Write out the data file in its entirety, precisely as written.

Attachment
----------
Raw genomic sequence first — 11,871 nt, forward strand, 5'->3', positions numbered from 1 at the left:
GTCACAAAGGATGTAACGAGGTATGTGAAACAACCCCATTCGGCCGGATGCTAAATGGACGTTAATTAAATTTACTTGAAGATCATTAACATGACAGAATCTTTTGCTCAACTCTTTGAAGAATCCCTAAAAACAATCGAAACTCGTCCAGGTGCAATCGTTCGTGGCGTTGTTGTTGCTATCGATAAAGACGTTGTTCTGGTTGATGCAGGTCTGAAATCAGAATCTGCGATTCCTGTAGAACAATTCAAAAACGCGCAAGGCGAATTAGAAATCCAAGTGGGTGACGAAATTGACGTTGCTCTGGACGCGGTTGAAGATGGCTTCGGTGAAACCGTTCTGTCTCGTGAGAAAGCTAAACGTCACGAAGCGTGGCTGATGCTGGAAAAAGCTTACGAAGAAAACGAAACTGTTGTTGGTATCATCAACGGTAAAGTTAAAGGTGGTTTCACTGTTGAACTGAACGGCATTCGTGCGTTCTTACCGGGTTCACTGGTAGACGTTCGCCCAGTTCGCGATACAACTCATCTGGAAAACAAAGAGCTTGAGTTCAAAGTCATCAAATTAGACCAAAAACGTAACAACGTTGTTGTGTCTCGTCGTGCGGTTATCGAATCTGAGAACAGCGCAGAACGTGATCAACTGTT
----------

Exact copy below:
Raw genomic sequence first — 11,871 nt, forward strand, 5'->3', positions numbered from 1 at the left:
GTCACAAAGGATGTAACGAGGTATGTGAAACAACCCCATTCGGCCGGATGCTAAATGGACGTTAATTAAATTTACTTGAAGATCATTAACATGACAGAATCTTTTGCTCAACTCTTTGAAGAATCCCTAAAAACAATCGAAACTCGTCCAGGTGCAATCGTTCGTGGCGTTGTTGTTGCTATCGATAAAGACGTTGTTCTGGTTGATGCAGGTCTGAAATCAGAATCTGCGATTCCTGTAGAACAATTCAAAAACGCGCAAGGCGAATTAGAAATCCAAGTGGGTGACGAAATTGACGTTGCTCTGGACGCGGTTGAAGATGGCTTCGGTGAAACCGTTCTGTCTCGTGAGAAAGCTAAACGTCACGAAGCGTGGCTGATGCTGGAAAAAGCTTACGAAGAAAACGAAACTGTTGTTGGTATCATCAACGGTAAAGTTAAAGGTGGTTTCACTGTTGAACTGAACGGCATTCGTGCGTTCTTACCGGGTTCACTGGTAGACGTTCGCCCAGTTCGCGATACAACTCATCTGGAAAACAAAGAGCTTGAGTTCAAAGTCATCAAATTAGACCAAAAACGTAACAACGTTGTTGTGTCTCGTCGTGCGGTTATCGAATCTGAGAACAGCGCAGAACGTGATCAACTGTT